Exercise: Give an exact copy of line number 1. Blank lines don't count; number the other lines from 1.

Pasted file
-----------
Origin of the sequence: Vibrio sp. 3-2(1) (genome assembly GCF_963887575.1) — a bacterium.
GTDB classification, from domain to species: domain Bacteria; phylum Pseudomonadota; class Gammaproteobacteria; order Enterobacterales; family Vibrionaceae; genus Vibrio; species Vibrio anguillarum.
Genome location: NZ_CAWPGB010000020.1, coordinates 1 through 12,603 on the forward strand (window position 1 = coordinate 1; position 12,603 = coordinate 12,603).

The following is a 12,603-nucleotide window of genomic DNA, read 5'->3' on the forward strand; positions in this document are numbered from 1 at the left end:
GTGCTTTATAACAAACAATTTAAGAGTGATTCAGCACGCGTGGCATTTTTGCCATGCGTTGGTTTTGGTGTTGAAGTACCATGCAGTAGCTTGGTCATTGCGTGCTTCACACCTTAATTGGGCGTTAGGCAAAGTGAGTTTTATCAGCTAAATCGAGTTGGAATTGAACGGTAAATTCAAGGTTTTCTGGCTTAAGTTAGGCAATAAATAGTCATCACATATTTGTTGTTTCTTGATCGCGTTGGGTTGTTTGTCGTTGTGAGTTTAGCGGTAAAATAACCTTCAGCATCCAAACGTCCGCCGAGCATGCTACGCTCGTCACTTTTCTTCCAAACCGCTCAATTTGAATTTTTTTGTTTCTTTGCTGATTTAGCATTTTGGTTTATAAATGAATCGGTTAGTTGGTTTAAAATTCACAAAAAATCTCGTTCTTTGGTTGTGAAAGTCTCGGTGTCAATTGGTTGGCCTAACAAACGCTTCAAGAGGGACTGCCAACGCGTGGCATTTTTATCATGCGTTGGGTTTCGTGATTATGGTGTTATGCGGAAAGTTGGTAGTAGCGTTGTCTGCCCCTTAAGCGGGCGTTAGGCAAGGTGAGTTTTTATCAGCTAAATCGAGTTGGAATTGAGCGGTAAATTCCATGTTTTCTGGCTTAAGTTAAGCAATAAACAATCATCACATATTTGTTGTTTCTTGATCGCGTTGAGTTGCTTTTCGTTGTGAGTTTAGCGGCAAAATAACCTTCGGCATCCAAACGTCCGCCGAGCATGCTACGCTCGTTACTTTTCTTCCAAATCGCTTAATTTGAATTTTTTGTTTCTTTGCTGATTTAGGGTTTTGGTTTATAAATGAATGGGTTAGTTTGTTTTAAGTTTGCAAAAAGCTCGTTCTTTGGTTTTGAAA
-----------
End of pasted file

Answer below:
Origin of the sequence: Vibrio sp. 3-2(1) (genome assembly GCF_963887575.1) — a bacterium.